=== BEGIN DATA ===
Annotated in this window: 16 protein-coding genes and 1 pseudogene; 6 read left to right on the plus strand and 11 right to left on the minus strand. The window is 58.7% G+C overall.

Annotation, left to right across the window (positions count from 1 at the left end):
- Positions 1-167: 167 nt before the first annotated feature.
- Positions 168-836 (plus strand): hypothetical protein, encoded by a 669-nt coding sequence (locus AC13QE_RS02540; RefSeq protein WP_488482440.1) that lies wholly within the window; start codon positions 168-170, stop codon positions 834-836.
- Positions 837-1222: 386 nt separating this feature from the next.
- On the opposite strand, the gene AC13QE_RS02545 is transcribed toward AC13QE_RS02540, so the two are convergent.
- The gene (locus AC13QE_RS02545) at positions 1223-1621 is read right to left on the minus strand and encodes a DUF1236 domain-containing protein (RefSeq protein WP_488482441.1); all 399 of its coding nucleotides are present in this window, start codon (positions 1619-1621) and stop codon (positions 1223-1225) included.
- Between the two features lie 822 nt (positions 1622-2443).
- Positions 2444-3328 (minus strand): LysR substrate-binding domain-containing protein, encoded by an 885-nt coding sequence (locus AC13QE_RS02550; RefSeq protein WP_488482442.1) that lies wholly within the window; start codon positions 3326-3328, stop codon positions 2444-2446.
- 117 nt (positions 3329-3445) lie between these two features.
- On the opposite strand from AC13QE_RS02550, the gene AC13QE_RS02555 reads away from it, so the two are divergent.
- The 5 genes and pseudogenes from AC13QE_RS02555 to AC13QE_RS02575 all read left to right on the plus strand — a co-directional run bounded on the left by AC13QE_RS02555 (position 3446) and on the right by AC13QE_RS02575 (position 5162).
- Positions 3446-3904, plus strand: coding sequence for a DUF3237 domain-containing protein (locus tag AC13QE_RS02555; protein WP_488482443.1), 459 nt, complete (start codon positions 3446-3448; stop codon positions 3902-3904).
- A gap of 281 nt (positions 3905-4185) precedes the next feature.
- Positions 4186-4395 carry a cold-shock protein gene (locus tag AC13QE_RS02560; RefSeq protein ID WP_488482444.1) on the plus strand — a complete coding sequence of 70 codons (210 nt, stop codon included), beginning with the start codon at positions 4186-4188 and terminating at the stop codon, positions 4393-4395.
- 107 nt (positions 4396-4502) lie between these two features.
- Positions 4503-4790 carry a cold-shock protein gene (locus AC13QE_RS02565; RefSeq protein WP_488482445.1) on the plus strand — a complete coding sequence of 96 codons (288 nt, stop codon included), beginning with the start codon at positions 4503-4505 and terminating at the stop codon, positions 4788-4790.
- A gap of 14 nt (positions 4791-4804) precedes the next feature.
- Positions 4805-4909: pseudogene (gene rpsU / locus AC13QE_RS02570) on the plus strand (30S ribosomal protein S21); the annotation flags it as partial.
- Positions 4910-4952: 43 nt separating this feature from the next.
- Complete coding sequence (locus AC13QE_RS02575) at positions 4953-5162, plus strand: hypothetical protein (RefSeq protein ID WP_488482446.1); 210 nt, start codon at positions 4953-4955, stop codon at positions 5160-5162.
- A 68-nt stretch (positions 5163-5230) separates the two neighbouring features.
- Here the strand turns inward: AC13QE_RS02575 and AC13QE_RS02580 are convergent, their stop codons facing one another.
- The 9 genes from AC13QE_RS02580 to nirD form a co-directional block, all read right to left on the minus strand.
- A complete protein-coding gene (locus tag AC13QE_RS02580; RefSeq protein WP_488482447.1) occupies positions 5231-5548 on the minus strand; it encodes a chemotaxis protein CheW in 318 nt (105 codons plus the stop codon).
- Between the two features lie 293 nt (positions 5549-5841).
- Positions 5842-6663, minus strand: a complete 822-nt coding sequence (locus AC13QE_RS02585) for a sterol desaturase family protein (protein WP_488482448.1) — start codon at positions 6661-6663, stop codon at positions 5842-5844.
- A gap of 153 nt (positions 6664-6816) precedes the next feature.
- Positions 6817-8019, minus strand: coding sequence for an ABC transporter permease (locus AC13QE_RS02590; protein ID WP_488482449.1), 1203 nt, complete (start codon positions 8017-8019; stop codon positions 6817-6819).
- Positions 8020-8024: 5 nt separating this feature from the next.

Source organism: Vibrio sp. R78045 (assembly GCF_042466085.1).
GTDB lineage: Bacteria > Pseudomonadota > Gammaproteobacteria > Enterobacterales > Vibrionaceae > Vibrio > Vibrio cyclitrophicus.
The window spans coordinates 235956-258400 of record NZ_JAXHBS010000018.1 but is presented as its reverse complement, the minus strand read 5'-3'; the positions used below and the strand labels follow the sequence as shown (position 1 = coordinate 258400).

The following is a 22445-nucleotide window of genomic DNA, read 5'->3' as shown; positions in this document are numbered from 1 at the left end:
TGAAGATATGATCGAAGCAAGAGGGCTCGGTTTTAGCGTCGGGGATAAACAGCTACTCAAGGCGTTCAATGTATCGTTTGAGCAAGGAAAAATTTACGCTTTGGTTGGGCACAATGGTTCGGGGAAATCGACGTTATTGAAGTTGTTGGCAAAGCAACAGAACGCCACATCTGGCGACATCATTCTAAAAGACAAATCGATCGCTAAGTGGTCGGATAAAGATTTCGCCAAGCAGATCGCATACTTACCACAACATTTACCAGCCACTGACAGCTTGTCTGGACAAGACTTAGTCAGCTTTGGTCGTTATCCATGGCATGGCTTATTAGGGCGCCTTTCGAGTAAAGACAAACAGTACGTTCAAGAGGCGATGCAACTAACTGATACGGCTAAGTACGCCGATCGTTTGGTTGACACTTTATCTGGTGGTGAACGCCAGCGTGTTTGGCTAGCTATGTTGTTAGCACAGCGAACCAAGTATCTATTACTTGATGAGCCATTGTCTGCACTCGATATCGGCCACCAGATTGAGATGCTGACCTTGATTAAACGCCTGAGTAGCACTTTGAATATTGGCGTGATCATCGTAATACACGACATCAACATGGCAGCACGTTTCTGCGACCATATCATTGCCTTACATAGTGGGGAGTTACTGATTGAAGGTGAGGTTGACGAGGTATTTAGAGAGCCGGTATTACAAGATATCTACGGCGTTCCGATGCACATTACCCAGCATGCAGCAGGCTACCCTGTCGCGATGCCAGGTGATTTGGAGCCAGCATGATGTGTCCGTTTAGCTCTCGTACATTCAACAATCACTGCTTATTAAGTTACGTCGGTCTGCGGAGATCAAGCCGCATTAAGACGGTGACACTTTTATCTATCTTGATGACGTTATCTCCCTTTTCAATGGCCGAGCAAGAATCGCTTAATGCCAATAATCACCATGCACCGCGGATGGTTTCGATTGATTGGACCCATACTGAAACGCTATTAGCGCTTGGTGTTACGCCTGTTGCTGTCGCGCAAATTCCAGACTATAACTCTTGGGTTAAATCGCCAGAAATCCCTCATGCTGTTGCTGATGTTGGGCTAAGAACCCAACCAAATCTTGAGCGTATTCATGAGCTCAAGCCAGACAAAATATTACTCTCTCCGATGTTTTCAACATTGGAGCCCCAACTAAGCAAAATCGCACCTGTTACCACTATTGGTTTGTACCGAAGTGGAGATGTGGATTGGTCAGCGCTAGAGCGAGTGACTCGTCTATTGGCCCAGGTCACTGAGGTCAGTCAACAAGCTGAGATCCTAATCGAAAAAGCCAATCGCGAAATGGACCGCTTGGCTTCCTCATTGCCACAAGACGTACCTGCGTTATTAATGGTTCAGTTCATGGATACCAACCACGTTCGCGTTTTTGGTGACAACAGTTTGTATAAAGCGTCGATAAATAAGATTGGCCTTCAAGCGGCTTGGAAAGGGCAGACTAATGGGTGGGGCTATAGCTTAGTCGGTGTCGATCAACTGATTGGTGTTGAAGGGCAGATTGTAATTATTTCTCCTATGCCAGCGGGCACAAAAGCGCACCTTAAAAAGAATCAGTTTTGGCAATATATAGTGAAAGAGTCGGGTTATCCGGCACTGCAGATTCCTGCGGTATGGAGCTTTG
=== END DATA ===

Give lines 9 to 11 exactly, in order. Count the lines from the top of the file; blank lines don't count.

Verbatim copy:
- Positions 2444-3328 (minus strand): LysR substrate-binding domain-containing protein, encoded by an 885-nt coding sequence (locus AC13QE_RS02550; RefSeq protein WP_488482442.1) that lies wholly within the window; start codon positions 3326-3328, stop codon positions 2444-2446.
- 117 nt (positions 3329-3445) lie between these two features.
- On the opposite strand from AC13QE_RS02550, the gene AC13QE_RS02555 reads away from it, so the two are divergent.